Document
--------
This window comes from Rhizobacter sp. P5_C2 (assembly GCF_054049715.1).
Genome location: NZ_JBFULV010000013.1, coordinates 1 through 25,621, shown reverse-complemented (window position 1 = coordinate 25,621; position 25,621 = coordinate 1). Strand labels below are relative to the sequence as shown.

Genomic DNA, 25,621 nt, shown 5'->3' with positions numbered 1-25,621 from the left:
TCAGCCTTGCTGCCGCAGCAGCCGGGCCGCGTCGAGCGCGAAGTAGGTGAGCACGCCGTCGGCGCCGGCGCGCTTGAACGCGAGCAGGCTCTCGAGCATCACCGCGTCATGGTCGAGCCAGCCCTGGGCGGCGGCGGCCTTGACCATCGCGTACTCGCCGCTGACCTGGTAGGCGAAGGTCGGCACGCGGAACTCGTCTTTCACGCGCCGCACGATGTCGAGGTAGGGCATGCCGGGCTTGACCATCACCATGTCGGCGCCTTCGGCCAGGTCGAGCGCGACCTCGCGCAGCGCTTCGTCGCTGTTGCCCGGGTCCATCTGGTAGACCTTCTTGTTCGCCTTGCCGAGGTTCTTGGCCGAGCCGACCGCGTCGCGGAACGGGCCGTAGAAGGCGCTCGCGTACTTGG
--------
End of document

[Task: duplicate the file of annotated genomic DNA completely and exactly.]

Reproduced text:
This window comes from Rhizobacter sp. P5_C2 (assembly GCF_054049715.1).
Genome location: NZ_JBFULV010000013.1, coordinates 1 through 25,621, shown reverse-complemented (window position 1 = coordinate 25,621; position 25,621 = coordinate 1). Strand labels below are relative to the sequence as shown.

Genomic DNA, 25,621 nt, shown 5'->3' with positions numbered 1-25,621 from the left:
TCAGCCTTGCTGCCGCAGCAGCCGGGCCGCGTCGAGCGCGAAGTAGGTGAGCACGCCGTCGGCGCCGGCGCGCTTGAACGCGAGCAGGCTCTCGAGCATCACCGCGTCATGGTCGAGCCAGCCCTGGGCGGCGGCGGCCTTGACCATCGCGTACTCGCCGCTGACCTGGTAGGCGAAGGTCGGCACGCGGAACTCGTCTTTCACGCGCCGCACGATGTCGAGGTAGGGCATGCCGGGCTTGACCATCACCATGTCGGCGCCTTCGGCCAGGTCGAGCGCGACCTCGCGCAGCGCTTCGTCGCTGTTGCCCGGGTCCATCTGGTAGACCTTCTTGTTCGCCTTGCCGAGGTTCTTGGCCGAGCCGACCGCGTCGCGGAACGGGCCGTAGAAGGCGCTCGCGTACTTGG